BRP Federico Martir (PC-385)

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Name: BRP Federico Martir (PC-385)
Operator: Philippine Navy
Reclassified: April 2016: from PG-385 to PC-385
Status: in active service
General characteristics
Class and type: Jose Andrada-class patrol craft
Displacement: 56.4 tons full load
Length: 78 ft 10 in (24.03 m)[1]
Beam: 20 ft 7 in (6.27 m) max[1]
Draft: 5.8 ft (1.8 m)[1]
  • 2 × 1,400 bhp Detroit 16V-92TA Diesel Engines[2][N 1]
  • 2 × 35-kW Diesel generators[2]
  • 2 shafts
Speed: 28 knots (52 km/h) maximum
Range: 1,200 nmi (2,200 km) at 12 knots (22 km/h)
Complement: 12[1]
Sensors and
processing systems:
Raytheon AN/SPS-64(V)11 Navigation / Surface Search Radar
  • 1 × Mk.38 Mod.0 Bushmaster 25 mm chain gun
  • 4 × Mk.26 M2HB Browning 12.7 mm/50-cal. GP machine guns
  • 2 × M60 7.62 mm/30-cal. GP machine guns

BRP Federico Martir (PC-385) is fourteenth ship of the Jose Andrada-class patrol craft coastal patrol craft of the Philippine Navy. It is part of the second batch of its class ordered through US Foreign Military Sales (FMS) in 1993, and was commissioned with the Philippine Navy on 22 May 1996.[3][4] She is currently in active service with the Littoral Combat Force, Philippine Fleet.

t was initially designated as Fast Patrol Craft, and was numbered "DF-385", but later on was re-designated as a Patrol Gunboat, and was finally re-numbered as "PG-385".[3] Another round of reclassification was made in April 2016, which re-designated the patrol gunboat as the coastal patrol craft "PC-385".


In 1989, the Philippines placed an order of 4 fast patrol craft with Trinity-Equitable (formerly Halter-Marine Equitable) for USD 9.4 million.[3] The first of the four vessels, arrived on August 20, 1990, was named Jose Andrada. The lead ship of the class was named after Jose Andrada, who was one of the original officers of the Offshore Patrol of the Philippine Commonwealth government.[3] In April 1990, the Philippines ordered an additional ship and 3 more ships in August 1990. In March 1993, eleven more vessels were ordered. A total of 22 ships were acquired by the Philippine Navy by 1999.[3]

Ship Design[edit]

Her class was built to U.S. Coast Guard standards, with an aluminium hull and superstructure. In addition, a 4-meter rigid inflatable boat powered by a 40-hp outboard motor is stowed amidships. She has a complement of 12. The ship is equipped with a Raytheon AN/SPS-64(V)11 Navigation/Surface Search Radar, but with a smaller antenna as those used in bigger Philippine Navy ships. Like all other Philippine Navy ships, the entire class was installed with the Philippine Navy Vessel Tracking System (VTS) by the Naval Sea Systems Command.[5]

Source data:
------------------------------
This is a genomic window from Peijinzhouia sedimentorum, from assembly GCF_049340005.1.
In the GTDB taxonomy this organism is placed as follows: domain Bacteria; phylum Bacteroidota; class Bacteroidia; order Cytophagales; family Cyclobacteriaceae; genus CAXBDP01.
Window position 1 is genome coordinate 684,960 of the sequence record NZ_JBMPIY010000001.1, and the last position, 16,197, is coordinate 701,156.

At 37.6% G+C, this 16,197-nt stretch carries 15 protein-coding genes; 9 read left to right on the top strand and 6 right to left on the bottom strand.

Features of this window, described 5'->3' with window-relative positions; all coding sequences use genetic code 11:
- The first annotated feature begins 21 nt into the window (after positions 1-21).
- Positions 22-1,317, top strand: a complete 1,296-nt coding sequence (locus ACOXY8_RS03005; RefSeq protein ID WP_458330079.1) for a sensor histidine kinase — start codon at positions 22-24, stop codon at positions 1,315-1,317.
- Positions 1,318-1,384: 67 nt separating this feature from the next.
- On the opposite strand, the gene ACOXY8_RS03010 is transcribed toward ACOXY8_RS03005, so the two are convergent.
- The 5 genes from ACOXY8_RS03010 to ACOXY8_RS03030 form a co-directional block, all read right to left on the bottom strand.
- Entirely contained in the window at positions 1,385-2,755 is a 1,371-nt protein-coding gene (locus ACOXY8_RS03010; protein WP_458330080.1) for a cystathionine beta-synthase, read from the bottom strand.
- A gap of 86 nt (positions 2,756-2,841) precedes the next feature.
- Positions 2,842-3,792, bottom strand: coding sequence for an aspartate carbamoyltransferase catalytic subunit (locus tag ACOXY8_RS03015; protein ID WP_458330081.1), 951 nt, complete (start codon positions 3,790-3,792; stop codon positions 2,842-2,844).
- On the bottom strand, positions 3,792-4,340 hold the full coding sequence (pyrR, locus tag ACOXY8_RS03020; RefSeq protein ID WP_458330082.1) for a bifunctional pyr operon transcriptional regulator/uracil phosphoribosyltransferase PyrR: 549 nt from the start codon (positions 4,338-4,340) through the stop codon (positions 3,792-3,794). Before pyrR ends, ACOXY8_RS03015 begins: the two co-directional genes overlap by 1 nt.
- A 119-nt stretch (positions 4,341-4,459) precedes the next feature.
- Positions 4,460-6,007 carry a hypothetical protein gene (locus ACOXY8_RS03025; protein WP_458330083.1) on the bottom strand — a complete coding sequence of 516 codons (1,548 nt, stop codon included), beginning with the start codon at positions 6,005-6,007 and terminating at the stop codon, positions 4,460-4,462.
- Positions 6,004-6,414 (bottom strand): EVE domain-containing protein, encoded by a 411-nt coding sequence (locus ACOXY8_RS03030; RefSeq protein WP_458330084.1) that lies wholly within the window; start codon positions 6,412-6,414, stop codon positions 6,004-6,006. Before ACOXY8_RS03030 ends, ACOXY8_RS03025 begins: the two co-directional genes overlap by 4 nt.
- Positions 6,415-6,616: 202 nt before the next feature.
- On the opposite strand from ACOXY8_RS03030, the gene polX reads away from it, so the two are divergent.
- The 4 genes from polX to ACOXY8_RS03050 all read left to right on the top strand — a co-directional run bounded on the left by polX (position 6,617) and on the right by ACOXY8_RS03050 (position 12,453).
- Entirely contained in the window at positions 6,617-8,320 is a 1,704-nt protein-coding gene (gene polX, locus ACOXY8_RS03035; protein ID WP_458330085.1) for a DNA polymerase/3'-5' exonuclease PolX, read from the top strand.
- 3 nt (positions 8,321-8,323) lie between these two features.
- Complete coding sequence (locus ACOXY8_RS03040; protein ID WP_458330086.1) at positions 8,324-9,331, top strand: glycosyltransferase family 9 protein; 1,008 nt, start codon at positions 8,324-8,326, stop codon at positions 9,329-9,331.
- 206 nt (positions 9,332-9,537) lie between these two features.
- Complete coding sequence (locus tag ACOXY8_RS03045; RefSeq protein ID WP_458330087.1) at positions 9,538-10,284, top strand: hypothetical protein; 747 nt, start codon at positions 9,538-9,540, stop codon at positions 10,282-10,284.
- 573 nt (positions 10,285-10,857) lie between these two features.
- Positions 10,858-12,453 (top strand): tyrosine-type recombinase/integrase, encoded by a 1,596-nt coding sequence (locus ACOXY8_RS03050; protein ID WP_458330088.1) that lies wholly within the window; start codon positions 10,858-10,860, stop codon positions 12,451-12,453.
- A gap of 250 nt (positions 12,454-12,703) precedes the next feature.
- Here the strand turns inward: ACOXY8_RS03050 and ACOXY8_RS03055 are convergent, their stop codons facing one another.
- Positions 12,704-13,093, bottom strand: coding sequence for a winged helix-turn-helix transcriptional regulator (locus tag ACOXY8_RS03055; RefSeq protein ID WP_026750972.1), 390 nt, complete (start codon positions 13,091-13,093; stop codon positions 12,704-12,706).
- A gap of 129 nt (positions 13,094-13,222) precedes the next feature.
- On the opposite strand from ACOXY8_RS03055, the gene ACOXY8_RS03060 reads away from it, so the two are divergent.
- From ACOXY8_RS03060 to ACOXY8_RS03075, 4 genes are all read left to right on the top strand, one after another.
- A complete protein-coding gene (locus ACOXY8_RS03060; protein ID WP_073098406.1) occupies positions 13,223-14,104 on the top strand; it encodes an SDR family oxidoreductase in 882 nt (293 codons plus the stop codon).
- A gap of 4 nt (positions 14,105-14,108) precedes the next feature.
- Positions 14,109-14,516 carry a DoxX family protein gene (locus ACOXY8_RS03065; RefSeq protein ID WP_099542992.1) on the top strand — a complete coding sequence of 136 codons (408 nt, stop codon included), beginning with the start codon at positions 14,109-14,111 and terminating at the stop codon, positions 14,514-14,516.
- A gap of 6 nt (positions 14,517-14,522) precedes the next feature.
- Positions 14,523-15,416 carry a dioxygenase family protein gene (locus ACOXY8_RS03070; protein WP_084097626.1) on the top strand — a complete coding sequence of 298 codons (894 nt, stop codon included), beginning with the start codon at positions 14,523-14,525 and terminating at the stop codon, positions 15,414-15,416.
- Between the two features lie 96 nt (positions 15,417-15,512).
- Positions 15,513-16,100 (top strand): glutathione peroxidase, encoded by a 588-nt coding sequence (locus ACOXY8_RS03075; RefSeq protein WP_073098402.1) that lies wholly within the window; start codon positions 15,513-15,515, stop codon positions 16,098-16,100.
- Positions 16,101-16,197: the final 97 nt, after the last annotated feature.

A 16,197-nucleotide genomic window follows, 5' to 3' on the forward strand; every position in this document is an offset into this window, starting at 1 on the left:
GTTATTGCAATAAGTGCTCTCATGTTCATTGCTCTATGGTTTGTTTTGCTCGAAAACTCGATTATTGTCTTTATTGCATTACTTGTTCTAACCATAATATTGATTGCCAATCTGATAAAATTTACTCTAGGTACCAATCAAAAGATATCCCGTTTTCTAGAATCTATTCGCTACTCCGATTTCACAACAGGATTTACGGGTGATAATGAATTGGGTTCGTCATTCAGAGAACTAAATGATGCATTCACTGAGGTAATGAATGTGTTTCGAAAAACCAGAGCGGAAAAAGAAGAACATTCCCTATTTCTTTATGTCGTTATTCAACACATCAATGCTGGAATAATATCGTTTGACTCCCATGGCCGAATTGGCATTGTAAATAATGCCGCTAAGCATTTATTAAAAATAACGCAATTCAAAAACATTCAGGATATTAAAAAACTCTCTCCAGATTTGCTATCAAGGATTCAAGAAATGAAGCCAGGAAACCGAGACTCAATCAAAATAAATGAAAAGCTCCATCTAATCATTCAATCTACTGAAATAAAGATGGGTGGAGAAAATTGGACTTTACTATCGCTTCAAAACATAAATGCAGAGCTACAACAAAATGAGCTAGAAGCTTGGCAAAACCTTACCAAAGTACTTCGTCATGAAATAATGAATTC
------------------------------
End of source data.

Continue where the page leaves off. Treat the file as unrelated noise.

The ships of her class are armed with one 25mm Bushmaster chain gun on Mk.38 Mod.0 mount on second and later batches (PG-379 to PG-395), four M2HB Browning 12.7 mm/50 caliber machine guns on Mk.26 mounts, with two positioned forward and two aft; and two M60 7.62 mm/30 caliber machine guns, both mounted amidships. The ship can carry 4,000 rounds of 12.7 mm and 2,000 rounds of 7.62 mm ammunition. A large "Big Eyes" binocular is also carried on tripod mounts, one on the forecastle and one just abaft the mast.[2]


She is powered by two Detroit Diesel 16V-92TA Diesel Engines with a combined power of around 2,800 hp, driving two propellers for a maximum speed of 28 knots (52 km/h). Her maximum range is 1,200 nmi (2,200 km) at 12 knots (22 km/h), or alternatively, 600 nmi (1,100 km) at 24 knots (44 km/h).[2]

Operational history[edit]

In March 2018, the BRP Martir rescued 20 passengers of the motor boat Queen Cleopatra northeast off Miniloc Island in Palawan while on a routine patrol. The Queen Cleopatra suffered engine trouble but was fortunate enough to be along the patrol craft's route. Her passengers were evacuated and she was towed towards the shoreline.[6]

In May 2019, the ship participated in a Search and Rescue Exercise (SAREX) with the JS Samidare (DD-106) Destroyer of the Japan Maritime Self Defense Force (JMSDF) off the coast of Eastern Palawan. The exercise's aim was to expand information sharing, improve interoperability and gain work experience between the two navies.[7]


  1. ^ All sources refer to the same engine, although with different horsepower rating.[1][2] But official specs from manufacturer indicates a 1,400 hp rating for each engine. [1]
  1. ^ a b c d e Saunders, Stephen: Jane's Fighting Ships 107th Edition 2004–2005. Jane's Information Group Ltd, 2004.
  2. ^ a b c d e Wertheim, Eric: The Naval Institute Guide to Combat Fleets of the World 15th Edition, page 553. Naval Institute Press, 2007.
  3. ^ a b c d e "Jose Andrada class". Retrieved April 17, 2012.
  4. ^ Manokski's ORBAT @ Hueybravo. Jose Andrada class page.
  5. ^ "NASSCOM Unveils PN Vessel Tracking System (VTS)". Philippine Navy Naval Sea Systems Command. 2009. Archived from the original on 2009-02-09. Retrieved 2011-11-24.
  6. ^ "PH Navy rescues fisherman after 3 days adrift in West Philippine Sea"
  7. ^ "PH Navy holds SARREX with Japan in eastern Palawan"